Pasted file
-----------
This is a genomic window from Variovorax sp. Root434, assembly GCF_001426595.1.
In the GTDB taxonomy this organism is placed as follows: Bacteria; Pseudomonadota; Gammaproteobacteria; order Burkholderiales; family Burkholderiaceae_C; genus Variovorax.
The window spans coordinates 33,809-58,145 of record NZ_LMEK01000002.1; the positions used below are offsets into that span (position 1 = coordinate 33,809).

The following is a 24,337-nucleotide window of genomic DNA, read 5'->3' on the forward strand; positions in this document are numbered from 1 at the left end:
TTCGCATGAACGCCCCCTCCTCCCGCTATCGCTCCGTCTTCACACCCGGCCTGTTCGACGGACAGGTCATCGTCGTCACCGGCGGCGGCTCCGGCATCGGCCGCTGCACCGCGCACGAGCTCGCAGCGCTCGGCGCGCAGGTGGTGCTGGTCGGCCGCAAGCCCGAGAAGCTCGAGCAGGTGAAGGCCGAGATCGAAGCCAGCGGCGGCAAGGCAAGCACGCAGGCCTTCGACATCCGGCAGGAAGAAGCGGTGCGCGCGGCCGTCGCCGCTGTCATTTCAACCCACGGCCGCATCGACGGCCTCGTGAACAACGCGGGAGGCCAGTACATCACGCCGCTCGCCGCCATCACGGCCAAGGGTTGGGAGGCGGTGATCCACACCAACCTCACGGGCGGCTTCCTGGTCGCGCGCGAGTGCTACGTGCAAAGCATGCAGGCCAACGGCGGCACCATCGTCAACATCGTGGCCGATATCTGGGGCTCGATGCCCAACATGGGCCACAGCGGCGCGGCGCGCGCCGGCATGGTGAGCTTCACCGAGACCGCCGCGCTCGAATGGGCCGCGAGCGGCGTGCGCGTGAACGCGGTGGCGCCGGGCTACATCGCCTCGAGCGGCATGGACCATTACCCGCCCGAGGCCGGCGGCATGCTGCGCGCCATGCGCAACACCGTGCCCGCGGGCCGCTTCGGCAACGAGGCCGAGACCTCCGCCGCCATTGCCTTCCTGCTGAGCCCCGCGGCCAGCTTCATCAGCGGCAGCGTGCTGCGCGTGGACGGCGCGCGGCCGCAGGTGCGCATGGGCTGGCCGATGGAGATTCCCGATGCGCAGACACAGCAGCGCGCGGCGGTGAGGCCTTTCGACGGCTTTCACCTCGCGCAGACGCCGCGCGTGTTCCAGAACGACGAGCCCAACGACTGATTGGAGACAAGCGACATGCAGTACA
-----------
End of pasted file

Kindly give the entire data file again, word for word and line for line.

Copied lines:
This is a genomic window from Variovorax sp. Root434, assembly GCF_001426595.1.
In the GTDB taxonomy this organism is placed as follows: Bacteria; Pseudomonadota; Gammaproteobacteria; order Burkholderiales; family Burkholderiaceae_C; genus Variovorax.
The window spans coordinates 33,809-58,145 of record NZ_LMEK01000002.1; the positions used below are offsets into that span (position 1 = coordinate 33,809).

The following is a 24,337-nucleotide window of genomic DNA, read 5'->3' on the forward strand; positions in this document are numbered from 1 at the left end:
TTCGCATGAACGCCCCCTCCTCCCGCTATCGCTCCGTCTTCACACCCGGCCTGTTCGACGGACAGGTCATCGTCGTCACCGGCGGCGGCTCCGGCATCGGCCGCTGCACCGCGCACGAGCTCGCAGCGCTCGGCGCGCAGGTGGTGCTGGTCGGCCGCAAGCCCGAGAAGCTCGAGCAGGTGAAGGCCGAGATCGAAGCCAGCGGCGGCAAGGCAAGCACGCAGGCCTTCGACATCCGGCAGGAAGAAGCGGTGCGCGCGGCCGTCGCCGCTGTCATTTCAACCCACGGCCGCATCGACGGCCTCGTGAACAACGCGGGAGGCCAGTACATCACGCCGCTCGCCGCCATCACGGCCAAGGGTTGGGAGGCGGTGATCCACACCAACCTCACGGGCGGCTTCCTGGTCGCGCGCGAGTGCTACGTGCAAAGCATGCAGGCCAACGGCGGCACCATCGTCAACATCGTGGCCGATATCTGGGGCTCGATGCCCAACATGGGCCACAGCGGCGCGGCGCGCGCCGGCATGGTGAGCTTCACCGAGACCGCCGCGCTCGAATGGGCCGCGAGCGGCGTGCGCGTGAACGCGGTGGCGCCGGGCTACATCGCCTCGAGCGGCATGGACCATTACCCGCCCGAGGCCGGCGGCATGCTGCGCGCCATGCGCAACACCGTGCCCGCGGGCCGCTTCGGCAACGAGGCCGAGACCTCCGCCGCCATTGCCTTCCTGCTGAGCCCCGCGGCCAGCTTCATCAGCGGCAGCGTGCTGCGCGTGGACGGCGCGCGGCCGCAGGTGCGCATGGGCTGGCCGATGGAGATTCCCGATGCGCAGACACAGCAGCGCGCGGCGGTGAGGCCTTTCGACGGCTTTCACCTCGCGCAGACGCCGCGCGTGTTCCAGAACGACGAGCCCAACGACTGATTGGAGACAAGCGACATGCAGTACA